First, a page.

The Medicines and Healthcare Products Regulatory Agency (MHRA) has granted ‘promising innovative medicine’ (PIM) designation to a medicine being developed by Sanofi.
Nirsevimab, an extended half-life monoclonal antibody, is being investigated as a passive immunisation for the prevention of lower respiratory tract infections caused by respiratory syncytial virus (RSV) in very young children.
PIM designations are given to medicinal products that are likely to offer a major advantage for patients with the potential to address an unmet medical need.
Ian Gray, Sanofi UK Medical Director said: “RSV is a pervasive respiratory disease, yet no approved treatments or preventative options available to all infants currently exist. The MHRA’s PIM Designation indicates nirsevimab is a promising option to help combat this still unmet need.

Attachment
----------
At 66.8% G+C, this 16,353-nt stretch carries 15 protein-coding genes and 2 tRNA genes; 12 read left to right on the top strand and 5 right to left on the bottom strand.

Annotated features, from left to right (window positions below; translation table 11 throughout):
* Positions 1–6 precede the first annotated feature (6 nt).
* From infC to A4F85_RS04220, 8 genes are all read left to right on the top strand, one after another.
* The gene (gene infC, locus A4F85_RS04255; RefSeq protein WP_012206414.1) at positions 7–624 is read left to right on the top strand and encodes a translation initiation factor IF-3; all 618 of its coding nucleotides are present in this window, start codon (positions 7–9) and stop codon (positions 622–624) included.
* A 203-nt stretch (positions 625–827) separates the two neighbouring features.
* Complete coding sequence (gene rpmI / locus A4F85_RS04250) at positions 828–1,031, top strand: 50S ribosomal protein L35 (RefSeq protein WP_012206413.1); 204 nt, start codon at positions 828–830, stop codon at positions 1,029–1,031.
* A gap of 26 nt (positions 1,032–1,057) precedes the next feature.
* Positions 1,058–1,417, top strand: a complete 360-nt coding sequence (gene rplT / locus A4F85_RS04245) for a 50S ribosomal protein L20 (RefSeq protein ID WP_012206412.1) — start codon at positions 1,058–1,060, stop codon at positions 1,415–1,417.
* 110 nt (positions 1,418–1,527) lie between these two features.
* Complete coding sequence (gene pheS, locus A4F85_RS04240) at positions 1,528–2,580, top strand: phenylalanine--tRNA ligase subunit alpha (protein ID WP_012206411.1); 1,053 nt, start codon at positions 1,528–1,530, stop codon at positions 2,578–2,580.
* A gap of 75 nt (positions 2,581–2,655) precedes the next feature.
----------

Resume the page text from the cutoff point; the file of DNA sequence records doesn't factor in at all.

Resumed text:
“This exciting milestone reflects our deep commitment to bringing a preventative option to all babies against this common and potentially severe respiratory virus.”
RSV is a common, contagious virus that infects the respiratory tract, is the leading cause of LRTI-such as bronchiolitis and pneumonia in infants and young children. By two years of age, nearly all children have been infected by RSV at least once.
RSV results in millions of hospitalisations globally and nearly 60,000 deaths in children under five years of age every year.